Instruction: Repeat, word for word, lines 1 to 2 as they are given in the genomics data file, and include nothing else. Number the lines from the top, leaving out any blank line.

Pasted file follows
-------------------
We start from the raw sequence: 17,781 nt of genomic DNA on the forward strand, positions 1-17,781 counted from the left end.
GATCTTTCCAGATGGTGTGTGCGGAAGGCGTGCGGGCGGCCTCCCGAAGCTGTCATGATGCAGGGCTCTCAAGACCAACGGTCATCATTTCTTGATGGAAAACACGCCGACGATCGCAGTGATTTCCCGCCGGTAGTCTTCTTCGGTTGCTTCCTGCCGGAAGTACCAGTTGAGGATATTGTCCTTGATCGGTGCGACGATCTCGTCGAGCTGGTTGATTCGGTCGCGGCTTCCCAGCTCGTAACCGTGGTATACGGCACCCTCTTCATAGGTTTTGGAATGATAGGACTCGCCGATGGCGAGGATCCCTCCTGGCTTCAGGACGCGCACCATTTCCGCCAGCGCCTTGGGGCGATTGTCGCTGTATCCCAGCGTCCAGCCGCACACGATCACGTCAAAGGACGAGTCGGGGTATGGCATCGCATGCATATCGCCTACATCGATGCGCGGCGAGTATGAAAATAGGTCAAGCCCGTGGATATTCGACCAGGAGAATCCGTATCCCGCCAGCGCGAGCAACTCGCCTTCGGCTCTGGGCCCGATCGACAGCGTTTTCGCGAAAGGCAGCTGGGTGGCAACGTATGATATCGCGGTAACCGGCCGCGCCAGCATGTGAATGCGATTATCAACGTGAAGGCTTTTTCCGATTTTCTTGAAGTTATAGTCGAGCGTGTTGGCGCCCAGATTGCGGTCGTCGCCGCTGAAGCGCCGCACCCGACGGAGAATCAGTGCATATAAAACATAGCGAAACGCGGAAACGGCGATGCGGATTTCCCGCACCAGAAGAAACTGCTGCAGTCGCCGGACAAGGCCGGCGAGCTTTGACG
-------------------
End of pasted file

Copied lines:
We start from the raw sequence: 17,781 nt of genomic DNA on the forward strand, positions 1-17,781 counted from the left end.
GATCTTTCCAGATGGTGTGTGCGGAAGGCGTGCGGGCGGCCTCCCGAAGCTGTCATGATGCAGGGCTCTCAAGACCAACGGTCATCATTTCTTGATGGAAAACACGCCGACGATCGCAGTGATTTCCCGCCGGTAGTCTTCTTCGGTTGCTTCCTGCCGGAAGTACCAGTTGAGGATATTGTCCTTGATCGGTGCGACGATCTCGTCGAGCTGGTTGATTCGGTCGCGGCTTCCCAGCTCGTAACCGTGGTATACGGCACCCTCTTCATAGGTTTTGGAATGATAGGACTCGCCGATGGCGAGGATCCCTCCTGGCTTCAGGACGCGCACCATTTCCGCCAGCGCCTTGGGGCGATTGTCGCTGTATCCCAGCGTCCAGCCGCACACGATCACGTCAAAGGACGAGTCGGGGTATGGCATCGCATGCATATCGCCTACATCGATGCGCGGCGAGTATGAAAATAGGTCAAGCCCGTGGATATTCGACCAGGAGAATCCGTATCCCGCCAGCGCGAGCAACTCGCCTTCGGCTCTGGGCCCGATCGACAGCGTTTTCGCGAAAGGCAGCTGGGTGGCAACGTATGATATCGCGGTAACCGGCCGCGCCAGCATGTGAATGCGATTATCAACGTGAAGGCTTTTTCCGATTTTCTTGAAGTTATAGTCGAGCGTGTTGGCGCCCAGATTGCGGTCGTCGCCGCTGAAGCGCCGCACCCGACGGAGAATCAGTGCATATAAAACATAGCGAAACGCGGAAACGGCGATGCGGATTTCCCGCACCAGAAGAAACTGCTGCAGTCGCCGGACAAGGCCGGCGAGCTTTGACG